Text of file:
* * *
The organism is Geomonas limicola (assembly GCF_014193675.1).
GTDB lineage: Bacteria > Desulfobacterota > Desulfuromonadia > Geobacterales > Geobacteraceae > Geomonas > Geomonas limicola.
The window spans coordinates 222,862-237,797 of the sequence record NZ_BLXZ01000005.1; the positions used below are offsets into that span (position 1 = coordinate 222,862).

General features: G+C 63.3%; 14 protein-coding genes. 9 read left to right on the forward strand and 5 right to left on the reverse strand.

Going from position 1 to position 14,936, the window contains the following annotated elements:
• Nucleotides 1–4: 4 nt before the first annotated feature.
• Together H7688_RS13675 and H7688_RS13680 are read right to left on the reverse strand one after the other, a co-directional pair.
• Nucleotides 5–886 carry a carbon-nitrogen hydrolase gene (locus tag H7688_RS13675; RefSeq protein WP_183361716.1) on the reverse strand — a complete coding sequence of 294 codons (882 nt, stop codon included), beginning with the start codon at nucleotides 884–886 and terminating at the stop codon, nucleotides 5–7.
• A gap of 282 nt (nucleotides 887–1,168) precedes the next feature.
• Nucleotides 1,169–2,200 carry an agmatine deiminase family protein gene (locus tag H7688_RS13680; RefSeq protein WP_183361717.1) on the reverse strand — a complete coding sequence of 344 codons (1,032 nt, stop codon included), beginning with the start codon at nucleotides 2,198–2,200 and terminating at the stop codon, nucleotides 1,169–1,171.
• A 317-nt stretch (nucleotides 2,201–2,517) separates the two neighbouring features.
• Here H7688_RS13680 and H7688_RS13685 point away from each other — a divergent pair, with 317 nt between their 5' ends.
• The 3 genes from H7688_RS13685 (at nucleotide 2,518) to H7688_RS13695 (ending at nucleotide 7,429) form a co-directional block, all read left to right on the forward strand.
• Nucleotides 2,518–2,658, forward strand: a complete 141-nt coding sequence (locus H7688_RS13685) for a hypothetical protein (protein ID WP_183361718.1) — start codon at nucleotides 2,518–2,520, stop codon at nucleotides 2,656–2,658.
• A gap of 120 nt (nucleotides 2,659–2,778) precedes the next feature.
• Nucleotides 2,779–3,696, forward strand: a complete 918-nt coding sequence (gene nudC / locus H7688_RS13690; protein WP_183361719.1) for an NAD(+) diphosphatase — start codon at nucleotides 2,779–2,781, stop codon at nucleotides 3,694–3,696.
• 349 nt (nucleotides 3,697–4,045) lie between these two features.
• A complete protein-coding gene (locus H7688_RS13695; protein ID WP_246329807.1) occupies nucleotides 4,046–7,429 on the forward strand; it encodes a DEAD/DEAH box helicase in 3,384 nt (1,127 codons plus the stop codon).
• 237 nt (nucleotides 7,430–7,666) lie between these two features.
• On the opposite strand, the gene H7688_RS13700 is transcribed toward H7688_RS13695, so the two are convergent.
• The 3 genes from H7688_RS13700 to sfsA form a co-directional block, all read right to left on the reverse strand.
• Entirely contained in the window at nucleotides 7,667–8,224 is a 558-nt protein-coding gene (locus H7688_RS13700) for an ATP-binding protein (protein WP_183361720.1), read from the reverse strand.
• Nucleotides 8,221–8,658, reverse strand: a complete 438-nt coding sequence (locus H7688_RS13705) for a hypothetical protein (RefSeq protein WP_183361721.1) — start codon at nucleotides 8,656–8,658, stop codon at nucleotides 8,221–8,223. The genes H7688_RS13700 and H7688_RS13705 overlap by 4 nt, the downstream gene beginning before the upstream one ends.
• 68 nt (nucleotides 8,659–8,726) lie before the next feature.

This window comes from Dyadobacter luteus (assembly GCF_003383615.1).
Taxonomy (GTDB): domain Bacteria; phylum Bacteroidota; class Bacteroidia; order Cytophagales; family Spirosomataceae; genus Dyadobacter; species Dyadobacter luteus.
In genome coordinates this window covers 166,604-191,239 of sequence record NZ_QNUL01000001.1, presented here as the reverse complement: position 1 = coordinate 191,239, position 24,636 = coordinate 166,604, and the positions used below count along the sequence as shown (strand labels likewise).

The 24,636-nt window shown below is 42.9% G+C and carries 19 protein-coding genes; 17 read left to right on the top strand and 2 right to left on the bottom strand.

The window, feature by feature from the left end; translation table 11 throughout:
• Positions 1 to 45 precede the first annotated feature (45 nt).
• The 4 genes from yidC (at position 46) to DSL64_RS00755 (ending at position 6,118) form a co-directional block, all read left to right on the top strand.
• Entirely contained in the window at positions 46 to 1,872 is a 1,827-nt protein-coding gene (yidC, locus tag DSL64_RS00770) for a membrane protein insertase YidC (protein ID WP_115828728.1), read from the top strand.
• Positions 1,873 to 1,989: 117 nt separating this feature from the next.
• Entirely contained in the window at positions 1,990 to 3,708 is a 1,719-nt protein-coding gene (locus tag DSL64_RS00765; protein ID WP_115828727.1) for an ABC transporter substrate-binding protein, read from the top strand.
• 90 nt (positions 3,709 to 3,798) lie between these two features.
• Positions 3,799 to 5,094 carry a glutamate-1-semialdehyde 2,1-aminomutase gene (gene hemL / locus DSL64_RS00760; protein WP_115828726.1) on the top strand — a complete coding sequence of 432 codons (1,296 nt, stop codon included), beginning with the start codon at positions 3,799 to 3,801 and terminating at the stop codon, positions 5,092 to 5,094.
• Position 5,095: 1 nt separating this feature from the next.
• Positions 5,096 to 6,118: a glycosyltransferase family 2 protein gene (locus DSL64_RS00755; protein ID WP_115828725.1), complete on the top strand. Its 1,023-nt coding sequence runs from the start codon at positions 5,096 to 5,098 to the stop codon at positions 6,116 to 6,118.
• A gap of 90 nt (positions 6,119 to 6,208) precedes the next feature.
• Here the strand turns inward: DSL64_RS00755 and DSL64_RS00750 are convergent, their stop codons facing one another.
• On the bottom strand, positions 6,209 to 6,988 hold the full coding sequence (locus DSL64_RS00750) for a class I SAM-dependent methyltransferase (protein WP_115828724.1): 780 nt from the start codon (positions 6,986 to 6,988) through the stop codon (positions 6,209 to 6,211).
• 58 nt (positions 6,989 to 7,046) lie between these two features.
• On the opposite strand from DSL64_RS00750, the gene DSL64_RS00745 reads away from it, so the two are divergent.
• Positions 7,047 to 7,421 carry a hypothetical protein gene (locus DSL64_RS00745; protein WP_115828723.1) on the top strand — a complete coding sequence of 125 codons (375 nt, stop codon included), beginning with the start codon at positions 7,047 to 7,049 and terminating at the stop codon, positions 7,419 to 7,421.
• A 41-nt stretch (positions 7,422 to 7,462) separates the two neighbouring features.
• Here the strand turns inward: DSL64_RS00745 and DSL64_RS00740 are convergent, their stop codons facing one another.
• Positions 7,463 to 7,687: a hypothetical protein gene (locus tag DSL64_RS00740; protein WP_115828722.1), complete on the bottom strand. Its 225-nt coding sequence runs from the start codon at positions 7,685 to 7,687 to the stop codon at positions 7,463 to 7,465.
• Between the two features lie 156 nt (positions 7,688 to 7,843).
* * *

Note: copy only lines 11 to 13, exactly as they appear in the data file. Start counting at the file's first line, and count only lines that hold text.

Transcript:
• A 317-nt stretch (nucleotides 2,201–2,517) separates the two neighbouring features.
• Here H7688_RS13680 and H7688_RS13685 point away from each other — a divergent pair, with 317 nt between their 5' ends.
• The 3 genes from H7688_RS13685 (at nucleotide 2,518) to H7688_RS13695 (ending at nucleotide 7,429) form a co-directional block, all read left to right on the forward strand.